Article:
Stefan Pawlicki

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Stefan Zachariasz Pawlicki (2 September 1839, Danzig (Gdańsk) – 28 April 1916, Kraków) was a Polish Catholic priest, philosopher, historian of philosophy, professor and rector of Kraków's Jagiellonian University.[1]

Life[edit]

Stefan Pawlicki came from a merchant family. He began his education in Danzig (Gdańsk); after his family moved to Greater Poland, he continued it in Pleschen (Pleszew). At age thirteen, he lost his parents during an epidemic. He completed progimnazjum thanks to help from a local parish priest, Father Basiński. He continued his education in 1853–58 at a liceum in Ostrów Wielkopolski, where he was one of the best pupils, thanks to a scholarship from Jan Kanty Działyński of Kórnik.[1]

In 1858–62 he studied classical philology at Breslau University. At Breslau (Wrocław) he was secretary and president of the Slavic-Literary Society. In 1862 he left Breslau without taking a degree. In 1862–64 he was tutor, at Rogalin, to Edward Aleksander Raczyński. From 1864 he studied in the Philosophy Department at Wrocław University. At the same time, he attended lectures in psychology and logic. In 1865 he defended a doctoral thesis, De Schopenhaueri doctrina et philosophandi ratione—a then pioneering study of the thought of Arthur Schopenhauer.[1]

In 1866 his study of The Eleatic School (Szkoła Eleatów) won him an assistant professorship (docentura) at Warsaw's Main School. He lectured there until 1868, in the Philological-Historical Department, on the history of philosophy. He also conducted open lectures in Warsaw for the intelligentsia. In 1868 he became an editor of Biblioteka Warszawska, in which he published theatrical and literary reviews.[1]

In Warsaw, influenced by the founder and superior general of the Congregation of the Resurrection of Our Lord Jesus Christ, Father Piotr Semenenko, he underwent a spiritual transformation. In 1868 he went to Rome and entered upon a Resurrectionist novitiate. In 1872, in the Basilica of St. John Lateran, he took holy orders.[1]

In 1869 Pawlicki began studying Christian philosophy and theology at the Jesuit Collegium Romanum. In 1873 he defended a doctorate in theology on The Secret of the Holy Trinity. That same year, he became Vice Rector of the Polish College in Rome. In 1887 he sought a chair in philosophy at Kraków's Jagiellonian University, without success. He remained in Rome and was called by Pope Pius IX to lecture at the Accademia di Religione Cattolica.[1]

In 1882 Pawlicki obtained a professorship in Kraków University's Theology Department. Pope Leo XIII heralded his arrival with the Latin words: "Magnum lumen vobis mitto" ("I send you a great light").[1]

At a consistory of 10 November 1884, the Pope desired to elevate Father Pawlicki to Cardinal, but Pawlicki declined the honor.[2] In 1884 he was elected a correspondent of the Historical-Philosophical Department of the Academy of Learning, and in 1891 its active member. In 1894 he received a second chair, in the Jagiellonian University's Philosophical Department. In 1888–89 and 1892–93 he was dean of the University's Theology Department. In academic year 1905–06 he was the University's rector. In 1910 he retired, later lecturing at the University without pay.[1]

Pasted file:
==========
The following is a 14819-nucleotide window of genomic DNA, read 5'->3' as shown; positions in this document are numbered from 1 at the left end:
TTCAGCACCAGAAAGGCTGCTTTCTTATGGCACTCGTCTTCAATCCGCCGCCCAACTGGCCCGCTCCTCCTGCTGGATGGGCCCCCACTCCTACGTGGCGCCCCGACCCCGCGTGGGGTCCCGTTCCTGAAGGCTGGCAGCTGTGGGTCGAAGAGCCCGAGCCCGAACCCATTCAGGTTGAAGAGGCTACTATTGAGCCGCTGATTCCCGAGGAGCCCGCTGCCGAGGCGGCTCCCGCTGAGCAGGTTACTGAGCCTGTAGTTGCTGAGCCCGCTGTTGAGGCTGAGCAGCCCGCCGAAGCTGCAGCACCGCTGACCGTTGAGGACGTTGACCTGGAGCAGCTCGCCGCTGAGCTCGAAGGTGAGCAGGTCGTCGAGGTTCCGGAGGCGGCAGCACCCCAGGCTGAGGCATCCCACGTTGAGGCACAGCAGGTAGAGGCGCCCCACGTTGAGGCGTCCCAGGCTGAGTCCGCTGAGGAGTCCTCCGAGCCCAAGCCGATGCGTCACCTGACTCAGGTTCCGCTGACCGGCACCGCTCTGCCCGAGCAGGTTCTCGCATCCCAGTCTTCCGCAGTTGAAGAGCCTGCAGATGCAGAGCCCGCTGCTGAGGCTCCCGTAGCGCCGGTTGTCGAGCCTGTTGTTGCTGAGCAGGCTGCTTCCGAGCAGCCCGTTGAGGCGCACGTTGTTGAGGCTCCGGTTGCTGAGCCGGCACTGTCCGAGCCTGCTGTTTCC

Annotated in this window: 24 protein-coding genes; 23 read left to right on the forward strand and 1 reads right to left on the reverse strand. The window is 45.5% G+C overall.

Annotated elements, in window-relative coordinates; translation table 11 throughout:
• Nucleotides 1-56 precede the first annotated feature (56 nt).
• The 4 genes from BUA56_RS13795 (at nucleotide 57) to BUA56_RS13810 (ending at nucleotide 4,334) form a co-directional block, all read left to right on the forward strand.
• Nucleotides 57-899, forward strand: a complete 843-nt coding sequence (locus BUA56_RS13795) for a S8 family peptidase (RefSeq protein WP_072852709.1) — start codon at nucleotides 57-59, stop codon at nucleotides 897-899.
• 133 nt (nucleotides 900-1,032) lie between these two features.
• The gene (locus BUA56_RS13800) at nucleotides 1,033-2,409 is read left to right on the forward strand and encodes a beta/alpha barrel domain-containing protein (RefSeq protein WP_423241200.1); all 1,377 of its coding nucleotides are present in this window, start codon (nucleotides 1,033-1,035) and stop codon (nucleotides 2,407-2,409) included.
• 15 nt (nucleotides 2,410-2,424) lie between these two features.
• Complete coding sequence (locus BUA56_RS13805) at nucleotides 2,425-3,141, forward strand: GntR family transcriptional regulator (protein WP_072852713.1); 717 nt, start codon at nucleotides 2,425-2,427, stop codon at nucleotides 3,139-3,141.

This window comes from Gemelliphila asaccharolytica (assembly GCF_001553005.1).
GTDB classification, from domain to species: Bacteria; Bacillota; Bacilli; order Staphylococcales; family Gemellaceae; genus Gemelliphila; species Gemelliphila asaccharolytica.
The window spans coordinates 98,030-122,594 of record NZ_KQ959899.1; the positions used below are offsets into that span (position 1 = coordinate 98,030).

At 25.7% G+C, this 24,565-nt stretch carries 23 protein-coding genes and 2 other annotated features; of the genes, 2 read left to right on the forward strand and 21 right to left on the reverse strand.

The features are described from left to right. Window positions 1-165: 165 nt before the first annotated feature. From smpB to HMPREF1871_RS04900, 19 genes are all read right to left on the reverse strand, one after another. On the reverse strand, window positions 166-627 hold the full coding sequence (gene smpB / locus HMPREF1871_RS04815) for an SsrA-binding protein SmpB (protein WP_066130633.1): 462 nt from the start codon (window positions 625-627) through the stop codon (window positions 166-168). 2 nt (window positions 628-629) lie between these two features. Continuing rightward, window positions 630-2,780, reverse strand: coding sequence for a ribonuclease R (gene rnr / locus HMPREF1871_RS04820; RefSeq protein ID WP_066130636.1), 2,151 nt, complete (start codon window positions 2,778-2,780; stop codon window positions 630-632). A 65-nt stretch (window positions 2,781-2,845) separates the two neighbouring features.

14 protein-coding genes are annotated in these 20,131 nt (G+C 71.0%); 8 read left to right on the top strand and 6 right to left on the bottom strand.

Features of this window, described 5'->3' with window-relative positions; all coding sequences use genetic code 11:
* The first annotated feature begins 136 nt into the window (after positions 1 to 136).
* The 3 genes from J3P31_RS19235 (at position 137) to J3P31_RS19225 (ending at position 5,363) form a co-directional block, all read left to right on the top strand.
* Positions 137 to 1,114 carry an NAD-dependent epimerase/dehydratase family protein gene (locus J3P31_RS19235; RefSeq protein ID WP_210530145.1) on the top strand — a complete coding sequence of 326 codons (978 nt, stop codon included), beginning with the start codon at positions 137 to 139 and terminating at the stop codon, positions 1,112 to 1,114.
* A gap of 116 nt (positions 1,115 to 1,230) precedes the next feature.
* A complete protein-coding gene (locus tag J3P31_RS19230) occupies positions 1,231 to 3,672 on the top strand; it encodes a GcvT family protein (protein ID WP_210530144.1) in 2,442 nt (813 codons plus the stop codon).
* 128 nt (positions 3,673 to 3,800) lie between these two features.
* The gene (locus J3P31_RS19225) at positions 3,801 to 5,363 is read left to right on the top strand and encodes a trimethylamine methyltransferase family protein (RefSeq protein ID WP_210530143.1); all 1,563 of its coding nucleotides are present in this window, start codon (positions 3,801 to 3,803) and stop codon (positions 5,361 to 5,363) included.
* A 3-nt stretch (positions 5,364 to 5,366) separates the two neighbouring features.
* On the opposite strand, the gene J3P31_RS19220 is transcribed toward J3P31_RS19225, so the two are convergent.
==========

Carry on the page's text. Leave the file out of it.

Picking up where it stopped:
From 1911 Pawlicki headed a Commission on the History of Polish Philosophy. He was a member of the Philosophical Society in Kraków and the Polish Philosophical Society in Lwów. Additionally, he belonged to a number of Italian and German scholarly societies.[1]

Pawlicki was laid to rest at Kraków's Rakowicki Cemetery.[1]

Legacy[edit]

Pawlicki left his rich book collection to the Jagiellonian University Library. He was honored in Kraków with a street named for him.[1]

Historian of philosophy Władysław Tatarkiewicz writes that Pawlicki was a man of broad culture and philosophical bent, but lacking in real talent for writing or teaching. Under his thirty-plus-year tenure, Kraków philosophy became mainly a historical discipline, out of touch with what was happening in the West or even in Warsaw.[3]

Works[edit]

  • Historia filozofii greckiej od Talesa do śmierci Arystotelesa (A History of Greek Philosophy from Thales to the Death of Aristotle), vol. I, 1890; vol. II, 1903, incomplete
  • Wiktor Cousin (Victor Cousin), 1867
  • O początkach chrześcijaństwa (On the Origins of Christianity), 1884
  • Pozytywizm (Studia nad pozytywizmem) [Positivism (Studies of Positivism)], 1886
  • Renan, 1896
  • Filozofia Fouillé'go (The Philosophy of Fouillée), 1899
  • Materializm (Materializm wobec nauki) [Materialism (Materialism and Science)], 1870
  • Darwinizm (Darwinism), 1876
  • Mózg i dusza (Brain and Soul), 1874
  • Kilka uwag o podstawach i granicach filozofii (Some Remarks on the Foundations and Limits of Philosophy), 1878
  • Lassalle i przyszłość socjalizmu (Lassalle and the Future of Socialism)
  • Żywot i dzieła Ernesta Renana (The Life and Works of Ernest Renan)[1]

See also[edit]

Notes[edit]

  1. ^ a b c d e f g h i j k l Information from the Polish Wikipedia "Stefan Pawlicki" article, 30 June 2009, 00:34, edition.
  2. ^ Information on Pawlicki's nomination to be a cardinal, along with a brief biography: The Cardinals of the Holy Roman Church
  3. ^ Tatarkiewicz, Historia filozofii, vol. 3, p. 175.

References[edit]